And Then There Was One
of making a good decision is just making a decision. You can't always sit and
weigh the pros and cons. There just isn't time for that. Making a good
decision means sticking with your choice and dealing with what comes with it.
Being able to deal with the consequences—that's making a good decision."
Major Yonah Zamir did not rise to her current level of authority by being a brash or unthinking person. And since she preferred to keep an upward trajectory in her career, she knew that she would always have to consider and reconsider every action and every decision, long before it was even made.
Which was why she was seated on the balcony of her hotel room, leaned back in an uncomfortable plastic chair with her bare feet braced against the metal railing, cigarette in hand as she thoughtfully squinted out at the sleeping city.
She needed to make the call. The longer she waited, the closer the others got to learning the truth. As soon as they knew, her window of opportunity would be irrevocably shut.
Still. There was a chance that she was wrong. The world was full of bad men and women—it was not entirely impossible for someone else to be behind this attack.
And yet, the feeling in her gut told her that it couldn't be anyone else.
She took one last long drag of her cigarette before setting it in the ashtray at her feet, which was already filled with others—she hadn't chain-smoked like this in years, not since her combat days, and that itself was a sign that she knew she was right (because she wouldn't be so nervous if she wasn't). Pulling her phone from her back pocket, she dialed a number which she knew by heart.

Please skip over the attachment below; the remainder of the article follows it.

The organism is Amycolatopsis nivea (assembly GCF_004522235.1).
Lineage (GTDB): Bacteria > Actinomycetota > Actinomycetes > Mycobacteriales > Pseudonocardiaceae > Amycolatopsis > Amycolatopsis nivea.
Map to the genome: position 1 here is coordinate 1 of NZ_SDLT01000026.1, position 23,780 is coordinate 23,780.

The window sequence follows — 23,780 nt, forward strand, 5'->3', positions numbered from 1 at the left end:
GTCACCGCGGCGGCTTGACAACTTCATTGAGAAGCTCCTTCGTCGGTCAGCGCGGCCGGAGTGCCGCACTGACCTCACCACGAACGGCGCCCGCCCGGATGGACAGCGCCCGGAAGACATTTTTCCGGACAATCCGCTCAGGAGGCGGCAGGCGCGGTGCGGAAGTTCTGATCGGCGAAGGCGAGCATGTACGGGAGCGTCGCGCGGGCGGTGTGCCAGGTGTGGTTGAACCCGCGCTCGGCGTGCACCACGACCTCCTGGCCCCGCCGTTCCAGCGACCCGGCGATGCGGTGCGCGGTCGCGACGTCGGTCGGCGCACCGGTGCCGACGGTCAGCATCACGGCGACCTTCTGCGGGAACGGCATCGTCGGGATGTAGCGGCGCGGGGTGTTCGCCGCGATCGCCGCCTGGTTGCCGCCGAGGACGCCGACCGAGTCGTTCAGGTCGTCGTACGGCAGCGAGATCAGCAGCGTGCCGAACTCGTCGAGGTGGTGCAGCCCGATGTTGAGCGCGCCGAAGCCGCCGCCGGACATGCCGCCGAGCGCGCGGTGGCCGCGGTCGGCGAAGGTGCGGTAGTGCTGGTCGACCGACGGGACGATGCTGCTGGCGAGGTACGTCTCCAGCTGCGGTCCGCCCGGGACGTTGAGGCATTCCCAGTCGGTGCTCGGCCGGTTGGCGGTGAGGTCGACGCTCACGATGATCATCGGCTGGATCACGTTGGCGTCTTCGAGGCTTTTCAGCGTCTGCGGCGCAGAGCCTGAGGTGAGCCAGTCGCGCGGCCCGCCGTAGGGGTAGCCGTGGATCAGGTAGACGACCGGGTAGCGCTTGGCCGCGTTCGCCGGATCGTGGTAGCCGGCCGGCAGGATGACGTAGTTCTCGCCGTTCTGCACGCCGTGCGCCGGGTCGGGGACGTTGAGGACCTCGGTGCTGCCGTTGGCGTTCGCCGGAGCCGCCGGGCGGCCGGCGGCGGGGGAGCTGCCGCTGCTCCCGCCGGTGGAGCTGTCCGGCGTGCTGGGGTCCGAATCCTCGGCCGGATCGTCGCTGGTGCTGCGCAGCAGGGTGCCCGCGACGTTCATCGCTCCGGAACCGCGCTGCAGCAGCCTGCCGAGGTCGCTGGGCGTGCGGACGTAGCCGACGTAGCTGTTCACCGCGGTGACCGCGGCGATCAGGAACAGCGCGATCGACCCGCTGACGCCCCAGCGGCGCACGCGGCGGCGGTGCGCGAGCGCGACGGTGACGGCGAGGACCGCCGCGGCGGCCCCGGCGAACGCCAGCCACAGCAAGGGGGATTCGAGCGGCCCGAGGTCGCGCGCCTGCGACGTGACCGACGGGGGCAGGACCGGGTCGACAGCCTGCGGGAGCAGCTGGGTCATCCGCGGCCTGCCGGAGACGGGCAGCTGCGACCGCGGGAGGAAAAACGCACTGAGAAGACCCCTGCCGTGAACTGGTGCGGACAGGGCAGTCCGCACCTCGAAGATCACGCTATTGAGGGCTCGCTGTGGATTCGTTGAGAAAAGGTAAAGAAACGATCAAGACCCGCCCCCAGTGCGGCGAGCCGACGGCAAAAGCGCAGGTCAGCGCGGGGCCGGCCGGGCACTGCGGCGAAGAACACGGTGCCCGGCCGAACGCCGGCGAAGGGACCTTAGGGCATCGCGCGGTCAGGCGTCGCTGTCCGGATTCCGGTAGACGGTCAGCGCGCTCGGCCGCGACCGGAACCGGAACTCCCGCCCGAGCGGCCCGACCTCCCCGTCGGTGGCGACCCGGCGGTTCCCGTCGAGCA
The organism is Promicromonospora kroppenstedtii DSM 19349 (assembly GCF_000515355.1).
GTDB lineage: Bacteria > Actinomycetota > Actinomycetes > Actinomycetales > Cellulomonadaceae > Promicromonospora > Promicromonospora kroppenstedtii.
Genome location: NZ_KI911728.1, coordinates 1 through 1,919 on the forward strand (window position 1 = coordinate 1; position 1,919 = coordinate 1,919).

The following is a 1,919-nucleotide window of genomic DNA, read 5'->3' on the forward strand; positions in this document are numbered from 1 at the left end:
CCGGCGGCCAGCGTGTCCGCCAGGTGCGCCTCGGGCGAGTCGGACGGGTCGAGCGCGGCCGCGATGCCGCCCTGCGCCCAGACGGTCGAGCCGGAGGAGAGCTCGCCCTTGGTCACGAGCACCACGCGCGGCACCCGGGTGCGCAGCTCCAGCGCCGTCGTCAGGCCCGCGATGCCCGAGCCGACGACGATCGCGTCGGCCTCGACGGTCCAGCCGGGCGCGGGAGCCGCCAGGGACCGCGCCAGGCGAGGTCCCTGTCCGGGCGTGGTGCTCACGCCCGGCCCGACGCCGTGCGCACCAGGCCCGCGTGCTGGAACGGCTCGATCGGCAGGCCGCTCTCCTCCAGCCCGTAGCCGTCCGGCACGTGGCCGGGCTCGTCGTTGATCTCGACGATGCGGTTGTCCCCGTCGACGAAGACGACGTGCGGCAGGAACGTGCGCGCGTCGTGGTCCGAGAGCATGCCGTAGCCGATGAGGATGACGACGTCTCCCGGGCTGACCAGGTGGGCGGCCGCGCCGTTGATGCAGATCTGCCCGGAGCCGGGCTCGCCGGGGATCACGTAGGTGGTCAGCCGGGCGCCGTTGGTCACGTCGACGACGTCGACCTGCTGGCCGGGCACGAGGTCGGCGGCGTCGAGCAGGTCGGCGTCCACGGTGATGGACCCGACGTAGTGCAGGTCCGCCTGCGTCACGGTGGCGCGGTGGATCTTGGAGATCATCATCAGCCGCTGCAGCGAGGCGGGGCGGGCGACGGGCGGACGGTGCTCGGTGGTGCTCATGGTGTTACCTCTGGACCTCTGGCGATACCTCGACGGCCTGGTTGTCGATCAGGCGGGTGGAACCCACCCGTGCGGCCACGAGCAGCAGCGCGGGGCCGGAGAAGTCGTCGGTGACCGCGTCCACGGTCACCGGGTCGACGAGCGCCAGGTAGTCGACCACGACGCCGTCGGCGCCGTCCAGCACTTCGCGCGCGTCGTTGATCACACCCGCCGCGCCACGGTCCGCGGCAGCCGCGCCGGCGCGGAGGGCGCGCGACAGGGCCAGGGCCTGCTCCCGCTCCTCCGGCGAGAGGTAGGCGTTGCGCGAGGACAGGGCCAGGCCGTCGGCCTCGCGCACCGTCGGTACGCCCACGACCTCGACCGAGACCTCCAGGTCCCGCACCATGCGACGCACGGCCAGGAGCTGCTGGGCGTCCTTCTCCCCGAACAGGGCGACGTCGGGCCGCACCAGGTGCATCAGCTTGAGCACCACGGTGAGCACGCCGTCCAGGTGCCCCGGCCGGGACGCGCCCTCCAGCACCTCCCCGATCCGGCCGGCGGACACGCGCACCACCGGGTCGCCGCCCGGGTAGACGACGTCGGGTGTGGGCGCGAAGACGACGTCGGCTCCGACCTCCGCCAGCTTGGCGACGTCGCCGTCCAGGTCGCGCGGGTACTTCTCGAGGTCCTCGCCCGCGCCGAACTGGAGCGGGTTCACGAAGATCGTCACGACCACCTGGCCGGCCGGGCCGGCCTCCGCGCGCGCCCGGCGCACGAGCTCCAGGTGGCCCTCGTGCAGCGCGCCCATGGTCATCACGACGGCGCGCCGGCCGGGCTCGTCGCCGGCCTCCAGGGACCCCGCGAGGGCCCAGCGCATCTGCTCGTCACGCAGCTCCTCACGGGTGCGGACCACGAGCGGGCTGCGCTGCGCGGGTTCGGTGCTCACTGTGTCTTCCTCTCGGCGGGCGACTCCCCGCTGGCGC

The line picked up, but no one spoke.
"Rav Seren Zamir," Yonah stated.
A beat passed. Then, a voice, "What news, Zamir?"
"You are sure?"
"As sure as I can be at this point."
"That is not very reassuring."
"We know that he was here. The task force has already discovered that two of the men were not East African."
"That description applies to over ninety-five percent of the world population."
"It's him," Yonah repeated, this time with a harder edge. "Have I ever been wrong about such a thing?"
"There is a first time for everything."
Yonah rolled her eyes at this pronouncement, but she didn't respond. She simply waited.
Finally, the voice spoke again, "We will send someone."
Ye gods and little fishes, why was the ringing so fucking loud?
This was Rowena Lewis' first conscious thought as the hotel phone on her bedside table continued to blare like a four-alarm siren. She blindly reached for it, snatching it off the hook and gingerly pulling it back to her ear.
"Yes?" She still hadn't moved from her current position of being face-planted on her stomach, and the pillow and her loose hair muffled the sound of her voice.
"Roe." It was Jeff.
"What the hell, man? I have an alarm set."
"Roe, Dr. Arterton called. They've got the eastern section open."
She groaned slightly as she lifted herself onto her elbows, squinting at the clock. "Jeff, I swear to god, it's four o'clock in the morning."
"I told you, we need to be there first thing."
"I hate you."
"I hate you, too. Now get your ass out of bed."
Forty five minutes and two cups of coffee later, Jeff Masterson's partner still wasn't the most fun person to be around. Luckily, their line of work didn't require much talking or much interaction at all. The generators were running, but they weren't as loud—since it was just a handful of people at the site right now, they were only using about a third of the lights and therefore only a third of the generators. And the excavation crew, with their machines and jackhammers, had left as well. The eastern section was still an absolute mess—smaller bits of concrete still covered piles of random items from the mall, larger pieces that could still be lifted by a person instead of a machine had been left behind, too, in fear of further damaging any bodies that might still be underneath.